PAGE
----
Print Edition - 2018-12-31  |  2018 The Year of Promises

Birth pangs of Naya Nepal

  • Starting in 2018, Nepal made a big leap towards a federal system from a unitary state. This historic transformation has not been smooth as the federal and subnational governments bicker over devolved powers.
While the constitutional mandates are clear, the absence of consistent political will on part of the federal government caused uncertainties, leading to unwanted disputes and confusion between Kathmandu and subnational governments

Dec 31, 2018-

When Province 2 Assembly endorsed its Provincial Police Act on October 13 without waiting for the Federal Police Act, the reaction from those in Kathmandu’s corridors of power was strong and swift.

 “Chief Minister ji, the country will have an accident if you try to overtake the provision of the constitution. Don’t invite accident,” ruling Nepal Communist Party Co-chairman Pushpa Kamal Dahal sounded out a warning aimed at Province 2 Chief Minister Lalbabu Raut during a function in Janakpur on October 23.

Earlier in September, when six chief ministers huddled for a quick meeting 

in Pokhara ahead of the Inter-State Council meeting, Prime Minister KP Sharma Oli abruptly cancelled the meeting at the last hour.

These two incidents sum up how those at the helm of power in Kathmandu see federalism. It also suggests Nepal’s historic leap towards a federal system from a unitary system has not been as smooth as expected, as Kathmandu remained reluctant to devolve power to the provinces.

Handicapped by a lack of legislation and human resource, the chief ministers repeatedly asked the federal government for its prompt intervention in clearing the legal and administrative hurdles.

While Province 2 Chief Minister Raut was the most vocal critic of the Oli government, chief ministers of the ruling party also opposed the central government’s indifference.


Reluctant Kathmandu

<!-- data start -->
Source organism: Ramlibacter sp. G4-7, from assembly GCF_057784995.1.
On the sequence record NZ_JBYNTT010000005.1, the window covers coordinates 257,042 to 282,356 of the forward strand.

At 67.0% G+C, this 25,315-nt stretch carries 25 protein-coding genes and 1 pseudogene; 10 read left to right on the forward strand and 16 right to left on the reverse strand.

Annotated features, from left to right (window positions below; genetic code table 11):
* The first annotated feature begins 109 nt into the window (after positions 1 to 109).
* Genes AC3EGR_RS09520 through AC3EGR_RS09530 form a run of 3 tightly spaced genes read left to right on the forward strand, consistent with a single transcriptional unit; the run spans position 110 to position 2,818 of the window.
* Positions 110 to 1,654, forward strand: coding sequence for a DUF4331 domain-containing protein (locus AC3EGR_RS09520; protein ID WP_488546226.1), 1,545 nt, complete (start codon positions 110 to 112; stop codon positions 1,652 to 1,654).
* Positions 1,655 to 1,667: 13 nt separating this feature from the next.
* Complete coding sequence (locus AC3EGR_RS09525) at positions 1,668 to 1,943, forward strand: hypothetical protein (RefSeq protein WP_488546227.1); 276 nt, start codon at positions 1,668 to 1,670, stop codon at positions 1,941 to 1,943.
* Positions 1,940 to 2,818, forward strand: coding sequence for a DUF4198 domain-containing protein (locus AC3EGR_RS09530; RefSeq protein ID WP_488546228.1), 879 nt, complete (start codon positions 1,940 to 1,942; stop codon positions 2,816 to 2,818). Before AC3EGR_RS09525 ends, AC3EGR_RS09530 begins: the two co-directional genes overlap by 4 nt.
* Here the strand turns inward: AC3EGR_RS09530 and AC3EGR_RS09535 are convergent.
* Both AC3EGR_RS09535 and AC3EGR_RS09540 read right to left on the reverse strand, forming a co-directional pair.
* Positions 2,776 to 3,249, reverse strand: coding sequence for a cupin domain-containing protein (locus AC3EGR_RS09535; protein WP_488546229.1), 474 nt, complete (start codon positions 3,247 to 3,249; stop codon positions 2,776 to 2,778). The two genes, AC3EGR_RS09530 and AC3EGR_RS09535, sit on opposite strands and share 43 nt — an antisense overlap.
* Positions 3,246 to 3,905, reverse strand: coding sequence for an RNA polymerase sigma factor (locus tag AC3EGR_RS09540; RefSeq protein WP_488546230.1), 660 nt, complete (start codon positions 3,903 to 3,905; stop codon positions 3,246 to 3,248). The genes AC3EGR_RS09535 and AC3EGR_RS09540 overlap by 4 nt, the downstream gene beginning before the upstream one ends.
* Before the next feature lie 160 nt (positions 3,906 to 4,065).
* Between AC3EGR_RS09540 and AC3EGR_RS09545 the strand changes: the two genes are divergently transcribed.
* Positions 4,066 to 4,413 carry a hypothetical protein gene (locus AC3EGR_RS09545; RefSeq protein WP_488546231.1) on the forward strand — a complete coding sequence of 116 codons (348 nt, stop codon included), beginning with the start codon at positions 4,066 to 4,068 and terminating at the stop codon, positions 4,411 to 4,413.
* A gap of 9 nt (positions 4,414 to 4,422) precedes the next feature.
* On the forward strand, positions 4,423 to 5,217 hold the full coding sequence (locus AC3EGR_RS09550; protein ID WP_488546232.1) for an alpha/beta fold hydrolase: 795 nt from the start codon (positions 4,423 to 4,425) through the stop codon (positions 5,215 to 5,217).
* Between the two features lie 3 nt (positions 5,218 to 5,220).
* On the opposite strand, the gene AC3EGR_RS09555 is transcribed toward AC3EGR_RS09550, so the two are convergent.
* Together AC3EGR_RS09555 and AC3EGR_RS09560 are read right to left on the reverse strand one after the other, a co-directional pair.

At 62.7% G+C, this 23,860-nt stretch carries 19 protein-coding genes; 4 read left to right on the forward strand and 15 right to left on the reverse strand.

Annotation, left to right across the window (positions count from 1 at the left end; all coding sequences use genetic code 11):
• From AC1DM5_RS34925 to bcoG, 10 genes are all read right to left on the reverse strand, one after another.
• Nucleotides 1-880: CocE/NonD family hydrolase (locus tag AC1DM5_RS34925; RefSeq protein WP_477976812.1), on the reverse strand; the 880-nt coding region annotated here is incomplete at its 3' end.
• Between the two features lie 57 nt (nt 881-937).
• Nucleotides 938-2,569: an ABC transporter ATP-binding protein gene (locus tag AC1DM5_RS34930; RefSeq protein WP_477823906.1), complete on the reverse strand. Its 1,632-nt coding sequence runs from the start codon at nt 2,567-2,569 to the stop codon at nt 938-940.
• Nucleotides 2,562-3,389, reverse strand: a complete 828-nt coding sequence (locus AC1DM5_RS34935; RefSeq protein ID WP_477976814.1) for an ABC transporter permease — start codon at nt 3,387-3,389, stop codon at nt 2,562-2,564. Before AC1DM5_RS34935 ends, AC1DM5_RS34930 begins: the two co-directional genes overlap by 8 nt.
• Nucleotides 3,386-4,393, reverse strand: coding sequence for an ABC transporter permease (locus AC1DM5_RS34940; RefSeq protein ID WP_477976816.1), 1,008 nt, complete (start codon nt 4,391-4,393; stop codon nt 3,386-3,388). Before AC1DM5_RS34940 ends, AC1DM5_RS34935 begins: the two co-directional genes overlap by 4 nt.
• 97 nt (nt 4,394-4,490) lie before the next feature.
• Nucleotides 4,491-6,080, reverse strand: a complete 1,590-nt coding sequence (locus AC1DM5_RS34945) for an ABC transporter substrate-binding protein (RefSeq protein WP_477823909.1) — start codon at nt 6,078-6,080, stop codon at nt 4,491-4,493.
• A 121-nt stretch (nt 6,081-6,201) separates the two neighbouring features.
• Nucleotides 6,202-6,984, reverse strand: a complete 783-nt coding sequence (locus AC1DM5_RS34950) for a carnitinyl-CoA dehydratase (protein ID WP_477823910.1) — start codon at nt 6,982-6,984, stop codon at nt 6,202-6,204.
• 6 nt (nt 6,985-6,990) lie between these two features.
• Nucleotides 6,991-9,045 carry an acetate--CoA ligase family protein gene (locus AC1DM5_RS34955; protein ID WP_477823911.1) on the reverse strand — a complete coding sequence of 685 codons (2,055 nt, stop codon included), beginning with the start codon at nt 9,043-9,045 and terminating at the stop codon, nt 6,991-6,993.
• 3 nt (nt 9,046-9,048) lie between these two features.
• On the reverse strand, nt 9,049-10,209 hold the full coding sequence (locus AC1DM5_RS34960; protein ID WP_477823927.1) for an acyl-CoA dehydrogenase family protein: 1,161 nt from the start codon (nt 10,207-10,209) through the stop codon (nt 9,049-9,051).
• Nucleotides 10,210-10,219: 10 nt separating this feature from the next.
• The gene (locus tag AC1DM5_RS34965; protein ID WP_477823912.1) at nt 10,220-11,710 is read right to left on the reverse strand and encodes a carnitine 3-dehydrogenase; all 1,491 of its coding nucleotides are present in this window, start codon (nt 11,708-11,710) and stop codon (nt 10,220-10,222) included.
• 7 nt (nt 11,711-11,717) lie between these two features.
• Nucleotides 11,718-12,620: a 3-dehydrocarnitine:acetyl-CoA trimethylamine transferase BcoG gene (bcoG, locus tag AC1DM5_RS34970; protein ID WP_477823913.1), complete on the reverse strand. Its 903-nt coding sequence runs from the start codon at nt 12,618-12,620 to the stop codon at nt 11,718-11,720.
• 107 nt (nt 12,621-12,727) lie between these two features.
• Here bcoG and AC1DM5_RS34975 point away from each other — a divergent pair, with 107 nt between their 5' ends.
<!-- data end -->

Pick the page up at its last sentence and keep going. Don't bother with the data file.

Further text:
It took nearly 10 months for the federal government to chart out a new deadline for power devolution which would enable subnational governments to stand on their own. But it was only after the Province 2 government threatened to bring three more laws that the federal government finally agreed to give some space to the provinces.

On October 28, the Cabinet issued an executive order allowing the provincial police chief to mobilise personnel up to the sub-inspector level in close coordination with the provincial government and the Ministry of Internal Affairs and Law for keeping order and providing security.

Province 2 Chief Attorney Dipendra Jha said that Kathmandu’s reluctance to shed power to the provinces was reflected highly in the delay in formulating the Federal Police Act and executive order which has not given the provinces any greater say than before.

“Both political and police leadership seem reluctant to shed power of police to the provinces,” he said.

The secessionist forces active in Province 2 led by CK Raut have also brought apprehension among the political elites for shedding more power to the provinces, according to political experts.

Political analyst Krishna Khanal said there are fears among the political leadership and some sections of society that the implementation of federalism could invite a grave political disaster in the country that can perhaps lead to secession at a later point. “This mentality is not in line with the concept of federalism,” he said.

Provincial governments are also not happy with the Civil Servants Adjustment Ordinance which they claim will discourage civil servants to go to the provinces and 

local units.

 “This ordinance smacks of a centralised mentality. It will obstruct the career growth of the employees at the provinces and local units as they cannot return to the 

federal civil service,” said Province 1 Minister for Economic Affairs Indra Angbo. “This offers opportunities to those under the federal service to climb the bureaucratic ladder to become secretary and chief secretary of the federal government,” he 

continued. “That’s why civil servants are unwilling to take up jobs at the provinces and local units.”

Results of a recent O&M survey also revealed that unusually high number of offices and staff were retained by the Centre, suggesting the centralised mindset of the bureaucrats.

According to a senior official at the Federal Affairs Ministry, initially it was planned to keep around 30,000 employees at the Centre but the survey concluded that there should be over 46,000.

“With federal ministers unwilling to give up a number of offices, they remained under the Centre,” the official said.

For example, most of the Divisional Road Offices remain under the Centre although there is no need to retain them, he said.


Bone of contention

While the constitutional mandates are clear, the absence of consistent political will on part of the federal government caused uncertainties, leading to unwanted disputes and confusion between Kathmandu and subnational governments. “The Centre is reluctant and slow to devolve power which is a common trait in the history of power 

devolution the world over,” said economist Achyut Wagle.

“This constraint needs to be offset by the demand-side strength of the local and provincial governments. This exactly is the cardinal problem to effectively implement federalism in Nepal,” he said.